#FastFoodFridays: BK Laksa Tendercrisp Chicken Burger: A Burger with Laksa Taste


One thing we didn’t mention in our teaser for Burger King’s Rendang and Laksa Burger is that some media outlets seem to be saying that these flavours are for National Day.

There are so many questions with that announcement.

Does this mean Burger King is secretly pushing for Rendang and Laksa to be our national dish?

Is pushing Rendang out together with Tendercrisp Chicken laksa a silent protest for laksa to be crispy?

Is Laksa with beef or chicken making a stand for those allergic to seafood?

Is Burger King saying Laksa with chicken and beef should be invented instead?

So many questions and the only way is to eat the burger to find out what Burger King is thinking.

When ordering, I decided that Tendercrisp chicken would make more sense than beef, since the more neutral flavours of chicken will likely pair better and not mask the stronger tasting laksa.

And I have to say, this looks pretty accurate to the advertisement.

Cucumbers, sliced hard-boiled eggs, Tendercrisp chicken, laksa paste on both sides. And  I’m really confused by this burger.

Why hard-boiled eggs? Sure it’s common for laksa to include hard-boiled eggs, but it’s not a quintessential laksa ingredient.

Why cucumbers?? It’s uncommon for Singapore laksa to contain cucumbers as an ingredient, though it is common for Malaysian Assam Laksa. Is this part of their silent protest for laksa to be crunchy?

But maybe I’m thinking too much.


Laksa paste tastes exactly like laksa

Swiping a taste of the paste, there’s little arguing that this is Singaporean laksa.

A little bit on the salty side, since you can taste the dried shrimps, along with hints of laksa leaf and a blend of chilis with other spices.

It’s no creamy Katong Laksa, but it tastes exactly like laksa would, though without the sweetness from coconut cream.

The next test then would be a full bite of the burger, which is where it kinda falls apart.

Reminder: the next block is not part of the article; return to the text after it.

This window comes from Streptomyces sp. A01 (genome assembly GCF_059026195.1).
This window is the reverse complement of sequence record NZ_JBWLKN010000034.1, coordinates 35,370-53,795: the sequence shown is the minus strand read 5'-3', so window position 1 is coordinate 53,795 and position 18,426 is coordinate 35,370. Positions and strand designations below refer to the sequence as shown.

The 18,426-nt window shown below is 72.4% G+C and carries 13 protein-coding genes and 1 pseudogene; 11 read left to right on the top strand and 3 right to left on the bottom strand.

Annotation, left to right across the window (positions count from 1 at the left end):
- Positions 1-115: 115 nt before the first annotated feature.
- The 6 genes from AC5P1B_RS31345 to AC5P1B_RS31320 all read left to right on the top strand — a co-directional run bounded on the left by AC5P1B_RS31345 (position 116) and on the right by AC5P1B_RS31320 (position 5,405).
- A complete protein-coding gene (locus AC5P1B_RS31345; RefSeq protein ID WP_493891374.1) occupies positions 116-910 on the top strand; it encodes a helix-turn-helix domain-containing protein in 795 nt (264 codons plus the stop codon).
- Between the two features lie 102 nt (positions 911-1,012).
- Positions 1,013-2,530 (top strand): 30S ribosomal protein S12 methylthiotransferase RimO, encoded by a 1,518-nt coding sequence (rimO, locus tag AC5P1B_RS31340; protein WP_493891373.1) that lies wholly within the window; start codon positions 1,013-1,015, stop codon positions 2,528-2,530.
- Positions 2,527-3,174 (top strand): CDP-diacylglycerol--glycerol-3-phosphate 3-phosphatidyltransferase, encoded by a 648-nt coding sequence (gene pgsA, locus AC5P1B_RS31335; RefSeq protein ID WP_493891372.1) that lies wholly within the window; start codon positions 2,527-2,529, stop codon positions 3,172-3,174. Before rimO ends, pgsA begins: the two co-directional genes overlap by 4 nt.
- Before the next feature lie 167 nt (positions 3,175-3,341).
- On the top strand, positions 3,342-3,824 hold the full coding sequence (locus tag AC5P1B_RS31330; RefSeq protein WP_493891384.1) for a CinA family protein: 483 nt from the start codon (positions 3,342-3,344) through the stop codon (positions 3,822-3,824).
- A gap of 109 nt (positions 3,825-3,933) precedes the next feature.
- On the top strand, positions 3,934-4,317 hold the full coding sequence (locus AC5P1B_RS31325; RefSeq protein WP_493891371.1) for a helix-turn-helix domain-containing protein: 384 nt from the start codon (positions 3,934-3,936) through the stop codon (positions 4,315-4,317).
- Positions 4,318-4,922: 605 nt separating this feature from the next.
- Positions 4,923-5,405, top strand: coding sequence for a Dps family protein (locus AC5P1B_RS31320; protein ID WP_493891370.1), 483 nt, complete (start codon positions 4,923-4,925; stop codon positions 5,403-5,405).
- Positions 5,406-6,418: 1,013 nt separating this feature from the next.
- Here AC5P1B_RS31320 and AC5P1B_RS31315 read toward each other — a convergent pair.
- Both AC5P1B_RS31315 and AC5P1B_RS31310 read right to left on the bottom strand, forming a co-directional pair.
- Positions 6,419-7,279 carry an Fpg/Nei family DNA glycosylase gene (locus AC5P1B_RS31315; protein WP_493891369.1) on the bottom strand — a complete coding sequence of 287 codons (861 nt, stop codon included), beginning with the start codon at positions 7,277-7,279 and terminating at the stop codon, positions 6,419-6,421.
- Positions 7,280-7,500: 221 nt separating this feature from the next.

To be honest, it doesn’t taste bad and I wouldn’t discourage anybody to try it.

It’s not quite a laksa burger

From the perspective of laksa in burger form, this fails terribly. It doesn’t capture the creamy slurp that comes from drinking laksa together with the noodles. There’s no tau pok to soak up good bits of the coconut gravy with a spongy texture. There’s no rice noodles for the satisfying slurpy sensation.

For those looking for laksa as a challenge in the spice colosseum, the burger is a leaking punching bag that wouldn’t even stand as good practice.

But a decent burger with laksa taste

What it does have is a contrasting texture to what you have from your usual laksa: crunchy and crispy. On the whole, the burger is a little too much on the salty side, which is alleviated by the cucumbers and white buns.

It’s a bit of a stretch to call this a laksa in burger form, but rather a tendercrisp burger with laksa paste and egg. Eating all the ingredients together tastes more like fried chicken with an added flavour of laksa.

Certainly doesn’t taste that much like laksa anymore.


In function, it’s more like satay sauce. The main thing that people eat is satay meat, even though satay technically refers to the sauce. And most people wouldn’t buy satay just because of the sauce.

You shouldn’t buy the laksa burger if you just want to eat laksa, it doesn’t work and wouldn’t satisfy your laksa craving.

In other words, depending on your perspective, this is either fast food sloppiness to cash in on Singapore flavours or ingenuity to introduce new forms old flavours can take.

The laksa burger is selling at S$6.50, and S$7.90 for the full meal.

Considering all that, I have to give 2 scores…


As a laksa Burger – 1/5.
As a burger with laksa paste – 3/5.